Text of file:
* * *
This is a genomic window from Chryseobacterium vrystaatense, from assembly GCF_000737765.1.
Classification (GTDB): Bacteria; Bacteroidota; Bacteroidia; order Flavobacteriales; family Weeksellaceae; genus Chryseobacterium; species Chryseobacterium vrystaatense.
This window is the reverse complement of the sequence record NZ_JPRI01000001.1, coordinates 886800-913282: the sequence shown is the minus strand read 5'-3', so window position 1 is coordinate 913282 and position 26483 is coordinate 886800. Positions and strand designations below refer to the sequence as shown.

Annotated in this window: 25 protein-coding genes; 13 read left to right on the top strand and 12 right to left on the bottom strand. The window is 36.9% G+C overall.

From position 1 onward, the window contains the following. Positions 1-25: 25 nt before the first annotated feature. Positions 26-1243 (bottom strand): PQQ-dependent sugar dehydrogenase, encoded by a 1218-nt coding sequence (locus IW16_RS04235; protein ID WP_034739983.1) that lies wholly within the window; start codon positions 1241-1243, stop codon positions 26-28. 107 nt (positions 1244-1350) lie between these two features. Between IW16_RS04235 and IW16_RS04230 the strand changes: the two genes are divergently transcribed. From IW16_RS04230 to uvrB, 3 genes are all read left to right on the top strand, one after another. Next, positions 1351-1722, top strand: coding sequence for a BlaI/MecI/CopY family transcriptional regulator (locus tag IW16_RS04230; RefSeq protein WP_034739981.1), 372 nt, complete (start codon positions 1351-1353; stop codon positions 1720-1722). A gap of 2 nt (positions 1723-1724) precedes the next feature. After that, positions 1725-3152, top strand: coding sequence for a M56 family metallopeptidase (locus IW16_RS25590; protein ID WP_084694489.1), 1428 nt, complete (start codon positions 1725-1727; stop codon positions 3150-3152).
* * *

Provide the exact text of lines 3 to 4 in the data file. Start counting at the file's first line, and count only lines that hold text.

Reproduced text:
This window is the reverse complement of the sequence record NZ_JPRI01000001.1, coordinates 886800-913282: the sequence shown is the minus strand read 5'-3', so window position 1 is coordinate 913282 and position 26483 is coordinate 886800. Positions and strand designations below refer to the sequence as shown.

Annotated in this window: 25 protein-coding genes; 13 read left to right on the top strand and 12 right to left on the bottom strand. The window is 36.9% G+C overall.